The general pattern for reported dyslipidaemia medication use was that once participants started medications they continued on medications. Between the baseline and first follow-up visit, 85 additional participants were started on dyslipidaemia medications while 13 participants reported discontinuing dyslipidaemia medications. From the baseline to second follow-up visit 79 participants began and 13 discontinued dyslipidaemia medications. Of those on dyslipidaemia medications 97%, 95% and 93% were on statins at each visit.
In non-stratified models, there was a significantly different association of change in HbA1c with change in lipid outcomes (TC, LDL-c, and non-HDL-c, p<0.0001 for each HbA1c by dyslipidaemia medication use interaction term) depending on whether a participant reported use of dyslipidaemia medication. We therefore report the results of stratified mixed model analysis of the association of change in HbA1c to change in each lipid outcome (β-estimate ± SE and p value) in the basic and saturated models as shown in Table 2. Among those not on dyslipidaemia medications, statistically significant associations existed for the association between change in HbA1c and change in TC, LDL-c, TG, and non-HDL-c, but not HDL-c. In the basic model, for every 1% change in HbA1c the associated changes in lipids over 6 years were: TC +0.101 mmol/l (95% CI 0.050, 0.152, p=0.0001), HDL-c −0.20 mmol/l (95% CI −0.047, 0.007, p=0.15), LDL-c +0.103 mmol/l (95% CI 0.058, 0.148, p<0.0001), TG +0.052 mmol/l (95% CI 0.024, 0.081, p=0.0003), and non-HDL-c +0.129 mmol/l (95% CI 0.078, 0.180, p<0.0001). Similar associations existed in the saturated model (Table 2). In contrast, among those on dyslipidaemia medications, the association of change in HbA1c with change in lipid level was reduced by approximately one-half and was no longer statistically significant, though the direction of the effect was similar to persons not on medication. Figure 1 displays the association of change in HbA1c and change in lipid.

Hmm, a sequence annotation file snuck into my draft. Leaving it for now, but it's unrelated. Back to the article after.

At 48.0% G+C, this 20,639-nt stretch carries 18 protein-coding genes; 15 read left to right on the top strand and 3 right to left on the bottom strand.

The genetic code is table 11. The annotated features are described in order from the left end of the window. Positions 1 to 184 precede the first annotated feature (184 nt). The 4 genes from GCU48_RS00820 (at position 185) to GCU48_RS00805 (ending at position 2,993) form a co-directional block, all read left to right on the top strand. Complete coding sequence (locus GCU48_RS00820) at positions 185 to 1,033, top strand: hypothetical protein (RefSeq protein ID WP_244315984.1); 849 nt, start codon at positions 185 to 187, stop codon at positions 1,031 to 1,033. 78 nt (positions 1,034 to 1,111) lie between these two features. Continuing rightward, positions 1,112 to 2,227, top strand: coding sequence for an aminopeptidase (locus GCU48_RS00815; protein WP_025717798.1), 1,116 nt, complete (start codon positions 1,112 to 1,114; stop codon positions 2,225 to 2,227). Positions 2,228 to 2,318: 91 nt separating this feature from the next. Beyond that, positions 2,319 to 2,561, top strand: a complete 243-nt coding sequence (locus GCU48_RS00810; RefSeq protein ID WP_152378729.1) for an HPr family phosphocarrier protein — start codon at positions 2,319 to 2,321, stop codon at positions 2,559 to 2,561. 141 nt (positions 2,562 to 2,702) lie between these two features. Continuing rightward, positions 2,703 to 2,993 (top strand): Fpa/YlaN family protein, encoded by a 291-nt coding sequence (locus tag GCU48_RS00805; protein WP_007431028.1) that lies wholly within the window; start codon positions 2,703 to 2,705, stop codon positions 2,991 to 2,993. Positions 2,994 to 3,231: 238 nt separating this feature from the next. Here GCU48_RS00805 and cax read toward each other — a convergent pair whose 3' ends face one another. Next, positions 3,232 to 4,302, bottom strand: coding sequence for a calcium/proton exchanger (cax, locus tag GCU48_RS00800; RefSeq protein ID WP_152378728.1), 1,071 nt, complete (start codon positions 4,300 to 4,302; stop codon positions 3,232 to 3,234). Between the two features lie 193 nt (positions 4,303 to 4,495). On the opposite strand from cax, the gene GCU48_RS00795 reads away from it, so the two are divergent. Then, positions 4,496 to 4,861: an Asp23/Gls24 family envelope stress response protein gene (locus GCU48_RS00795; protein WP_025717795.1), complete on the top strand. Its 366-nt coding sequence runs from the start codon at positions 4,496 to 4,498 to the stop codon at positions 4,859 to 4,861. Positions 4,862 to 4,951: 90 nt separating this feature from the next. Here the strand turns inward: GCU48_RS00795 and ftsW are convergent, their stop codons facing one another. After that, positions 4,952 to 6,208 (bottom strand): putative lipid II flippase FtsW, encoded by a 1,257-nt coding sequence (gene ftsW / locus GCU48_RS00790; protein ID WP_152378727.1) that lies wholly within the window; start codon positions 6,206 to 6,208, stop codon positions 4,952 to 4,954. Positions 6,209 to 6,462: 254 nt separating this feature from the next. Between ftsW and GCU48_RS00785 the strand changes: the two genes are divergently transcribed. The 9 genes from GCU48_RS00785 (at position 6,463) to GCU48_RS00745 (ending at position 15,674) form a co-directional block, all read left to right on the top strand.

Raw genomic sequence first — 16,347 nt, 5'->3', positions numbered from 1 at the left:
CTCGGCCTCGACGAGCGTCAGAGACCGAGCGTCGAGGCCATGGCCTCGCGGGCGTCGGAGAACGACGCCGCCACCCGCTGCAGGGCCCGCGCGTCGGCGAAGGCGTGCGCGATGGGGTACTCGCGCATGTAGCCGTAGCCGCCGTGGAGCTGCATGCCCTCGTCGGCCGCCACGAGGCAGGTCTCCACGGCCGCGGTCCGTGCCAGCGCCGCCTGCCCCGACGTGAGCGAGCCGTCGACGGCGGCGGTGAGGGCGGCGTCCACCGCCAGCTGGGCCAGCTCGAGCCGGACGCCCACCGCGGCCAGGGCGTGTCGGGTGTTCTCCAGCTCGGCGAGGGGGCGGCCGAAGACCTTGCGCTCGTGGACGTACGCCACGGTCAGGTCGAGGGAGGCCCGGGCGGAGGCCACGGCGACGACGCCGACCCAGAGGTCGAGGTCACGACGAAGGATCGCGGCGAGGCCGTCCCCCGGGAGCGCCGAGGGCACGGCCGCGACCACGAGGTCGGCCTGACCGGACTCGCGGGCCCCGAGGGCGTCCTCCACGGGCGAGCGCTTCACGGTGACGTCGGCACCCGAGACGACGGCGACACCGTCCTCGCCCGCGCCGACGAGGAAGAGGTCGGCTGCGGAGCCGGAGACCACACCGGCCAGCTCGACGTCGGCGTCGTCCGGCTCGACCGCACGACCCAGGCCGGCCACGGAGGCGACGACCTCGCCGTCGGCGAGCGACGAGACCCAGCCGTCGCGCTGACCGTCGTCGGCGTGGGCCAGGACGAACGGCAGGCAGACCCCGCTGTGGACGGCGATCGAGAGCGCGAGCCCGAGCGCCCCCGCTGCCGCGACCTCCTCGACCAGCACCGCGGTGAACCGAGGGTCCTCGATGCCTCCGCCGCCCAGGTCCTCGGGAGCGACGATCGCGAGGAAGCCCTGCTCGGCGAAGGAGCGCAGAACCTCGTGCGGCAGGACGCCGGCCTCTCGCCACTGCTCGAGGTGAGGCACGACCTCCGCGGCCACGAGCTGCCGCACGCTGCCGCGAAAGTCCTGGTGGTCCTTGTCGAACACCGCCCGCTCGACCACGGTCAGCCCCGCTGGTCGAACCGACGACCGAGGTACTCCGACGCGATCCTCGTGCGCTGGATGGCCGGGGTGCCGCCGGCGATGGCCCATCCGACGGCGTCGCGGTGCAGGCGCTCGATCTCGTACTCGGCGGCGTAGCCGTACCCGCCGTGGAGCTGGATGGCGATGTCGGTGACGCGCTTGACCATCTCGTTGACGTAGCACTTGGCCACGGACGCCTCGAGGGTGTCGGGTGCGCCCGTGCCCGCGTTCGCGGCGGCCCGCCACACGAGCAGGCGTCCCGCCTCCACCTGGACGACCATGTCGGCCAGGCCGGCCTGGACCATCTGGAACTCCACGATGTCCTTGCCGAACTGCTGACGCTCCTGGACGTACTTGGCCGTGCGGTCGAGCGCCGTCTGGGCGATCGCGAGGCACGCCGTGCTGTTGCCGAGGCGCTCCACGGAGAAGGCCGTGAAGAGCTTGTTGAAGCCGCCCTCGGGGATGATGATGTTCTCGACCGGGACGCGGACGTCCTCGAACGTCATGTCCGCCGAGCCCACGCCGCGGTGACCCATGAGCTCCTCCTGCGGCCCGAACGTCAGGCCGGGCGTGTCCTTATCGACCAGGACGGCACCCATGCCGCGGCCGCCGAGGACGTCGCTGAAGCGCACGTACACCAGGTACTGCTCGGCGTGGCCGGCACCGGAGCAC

In participants not on dyslipidaemia medications, the following variables were also significantly associated with lipid outcomes in the basic model: male sex (HDL-c, LDL-c, non-HDL-c), older age (TC, HDL-c, LDL-c and non- HDL-c) and in the saturated models larger waist (HDL-c) and higher visceral fat (HDL-c, TG and non-HDL-c). Among participants on dyslipidaemia medications the following variables were significantly associated with lipid outcomes in the basic model: race/ethnicity other than non-Hispanic white (TG), higher baseline HbA1c (all) and higher baseline lipid levels (all); and in the saturated models: male sex (HDL-c), older age (TC), higher baseline HbA1c (all) and higher baseline lipid levels (all).
In post hoc analyses, significant differences existed in the association ofHbA1c with lipids, and models stratified by sex are presented in Tables 3 and and4.4. In men, there was a stronger association of HbA1c with TC, LDL-c and non-HDL-c. HbA1c was not associated with HDL-c in either sex. In men, HbA1c was associated with TG in those not on dyslipidaemia medications in the basic but not the saturated model, and was of borderline significance in those on dyslipidaemia medications, whereas in women HbA1c was significantly associated with TG in those not on dyslipidaemia medications, but not in those on dyslipidaemia medications.